8.14.2008 1:06pm
Jim at FSU (mail):
The increasingly generous self defense laws around the country have largely displaced the incapacitive and retributive effect of the death penalty. The more the supreme court changes relative to society, the more everything stays the same beneath the surface. If people place a low value on the lives of criminals, this will find expression in a multitude of ways.

The upside of this is that we save millions of dollars on trials and incarceration every time a criminal is justifiably killed.
8.14.2008 1:09pm
Sarcastro (www):
Soronel Haetir Society, red in tooth and claw, eh?
8.14.2008 1:11pm
Jim at FSU (mail):

@Soronel Haetir: If the point is incapacitation, then what is wrong with preemptively jailing or executing people? If a convicted murderer has, say, a 50% of reoffending in any given year that he is free, why not lock up or execute any other person that is found to have a 50% chance of committing murder in a given year? From your reasoning, it shouldn't matter very much whether the defendant has actually done anything yet, as long as they have a demonstrable probability of doing something wrong in the future.


We have to give people the benefit of the doubt until they prove otherwise. It's the only way we can have a free society. That being said, when you rape a 10 year old boy and beat him to death, you've proven otherwise. Enjoy being executed returned to the general prison population.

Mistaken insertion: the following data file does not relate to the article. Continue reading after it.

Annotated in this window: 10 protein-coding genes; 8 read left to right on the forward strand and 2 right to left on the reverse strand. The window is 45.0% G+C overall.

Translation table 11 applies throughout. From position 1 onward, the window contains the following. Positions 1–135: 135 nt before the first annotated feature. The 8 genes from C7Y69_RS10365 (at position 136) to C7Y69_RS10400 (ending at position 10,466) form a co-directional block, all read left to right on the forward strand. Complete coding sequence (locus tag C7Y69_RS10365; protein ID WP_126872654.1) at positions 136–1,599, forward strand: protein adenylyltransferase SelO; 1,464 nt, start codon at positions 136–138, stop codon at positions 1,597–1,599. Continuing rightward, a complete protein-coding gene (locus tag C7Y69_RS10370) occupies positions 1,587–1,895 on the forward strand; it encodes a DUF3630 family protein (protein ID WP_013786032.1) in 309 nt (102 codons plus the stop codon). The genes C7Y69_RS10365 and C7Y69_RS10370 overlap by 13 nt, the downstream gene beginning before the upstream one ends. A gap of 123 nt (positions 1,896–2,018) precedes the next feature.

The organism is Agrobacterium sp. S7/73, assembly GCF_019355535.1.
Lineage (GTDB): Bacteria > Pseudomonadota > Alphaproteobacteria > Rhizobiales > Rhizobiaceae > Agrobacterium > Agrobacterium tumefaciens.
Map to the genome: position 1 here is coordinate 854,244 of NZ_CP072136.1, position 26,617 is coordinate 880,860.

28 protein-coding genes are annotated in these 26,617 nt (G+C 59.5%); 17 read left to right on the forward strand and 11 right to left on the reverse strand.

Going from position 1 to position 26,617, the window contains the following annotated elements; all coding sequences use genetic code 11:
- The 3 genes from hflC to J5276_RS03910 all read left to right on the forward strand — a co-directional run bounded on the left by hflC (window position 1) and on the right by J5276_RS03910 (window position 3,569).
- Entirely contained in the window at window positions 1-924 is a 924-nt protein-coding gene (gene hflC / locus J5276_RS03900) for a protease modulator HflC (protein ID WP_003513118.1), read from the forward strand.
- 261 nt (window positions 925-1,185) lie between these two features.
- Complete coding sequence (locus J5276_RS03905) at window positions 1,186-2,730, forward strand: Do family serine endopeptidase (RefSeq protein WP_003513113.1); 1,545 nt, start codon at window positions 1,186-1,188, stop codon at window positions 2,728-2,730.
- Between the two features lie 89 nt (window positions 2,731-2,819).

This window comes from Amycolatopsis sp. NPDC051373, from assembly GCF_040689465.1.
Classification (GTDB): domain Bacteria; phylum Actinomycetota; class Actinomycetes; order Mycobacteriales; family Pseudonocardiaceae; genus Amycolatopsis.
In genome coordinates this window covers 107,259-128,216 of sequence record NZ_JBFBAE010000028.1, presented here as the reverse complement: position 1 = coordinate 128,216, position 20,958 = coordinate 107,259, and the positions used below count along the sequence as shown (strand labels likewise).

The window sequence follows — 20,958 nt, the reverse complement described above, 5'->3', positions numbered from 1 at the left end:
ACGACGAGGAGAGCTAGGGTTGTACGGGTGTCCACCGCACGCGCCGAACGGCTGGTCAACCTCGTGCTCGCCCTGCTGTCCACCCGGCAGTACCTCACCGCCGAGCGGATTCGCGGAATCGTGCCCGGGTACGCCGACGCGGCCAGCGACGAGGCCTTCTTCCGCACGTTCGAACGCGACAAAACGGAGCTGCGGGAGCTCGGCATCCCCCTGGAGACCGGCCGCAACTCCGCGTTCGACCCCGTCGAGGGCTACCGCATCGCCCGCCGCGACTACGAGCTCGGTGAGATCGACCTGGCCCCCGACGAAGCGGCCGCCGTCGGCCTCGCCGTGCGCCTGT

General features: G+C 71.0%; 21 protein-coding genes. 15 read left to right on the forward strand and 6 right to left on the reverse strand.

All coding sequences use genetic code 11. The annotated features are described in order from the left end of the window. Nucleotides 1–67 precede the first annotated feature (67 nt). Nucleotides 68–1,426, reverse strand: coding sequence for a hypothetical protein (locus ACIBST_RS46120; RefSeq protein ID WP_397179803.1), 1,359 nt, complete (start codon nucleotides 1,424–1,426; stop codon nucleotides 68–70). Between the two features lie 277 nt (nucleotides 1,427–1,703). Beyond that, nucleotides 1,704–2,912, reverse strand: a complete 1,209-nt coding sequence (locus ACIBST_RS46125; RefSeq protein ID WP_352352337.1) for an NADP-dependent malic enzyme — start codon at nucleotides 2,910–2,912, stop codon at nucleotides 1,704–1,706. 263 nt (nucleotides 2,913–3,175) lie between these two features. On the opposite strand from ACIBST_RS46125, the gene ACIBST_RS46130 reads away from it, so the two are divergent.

8.14.2008 1:12pm
Adam J:
Jim at FSU - "One purpose of the law is to prevent people from taking justice into their own hands." And here I thought we as a society had moved past the place where trials were simply to avoid ignorant people from lynching the first suspect they could find.
8.14.2008 1:14pm
martinned (mail) (www):
@Jim at FSU: I agree that having some connection with an actually offence committed is "the only way we can have a free society", but you're not explaining why, if the purpose of criminal law is incapacitation, why one should give "the benefit of the doubt" to someone who has a 50% chance of offending, but not to someone who committed homicide due to a unique set of circumstances that are unlikely to repeated. (Some crime of passion, say.) The point of jailing offenders isn't (only) that we want to incapacitate them from reoffending, but mostly that we want to deter others from doing as they did.
8.14.2008 1:17pm
martinned (mail) (www):
@Adam J: Yes, some of the commenters here are painting a pretty dark picture of the US of A.
8.14.2008 1:19pm
Soronel Haetir (mail):
I don't think I've ever argued that society should be nice. A barely controlled instinct for instant violence is one of the best traits of humanity. I hope we never lose that.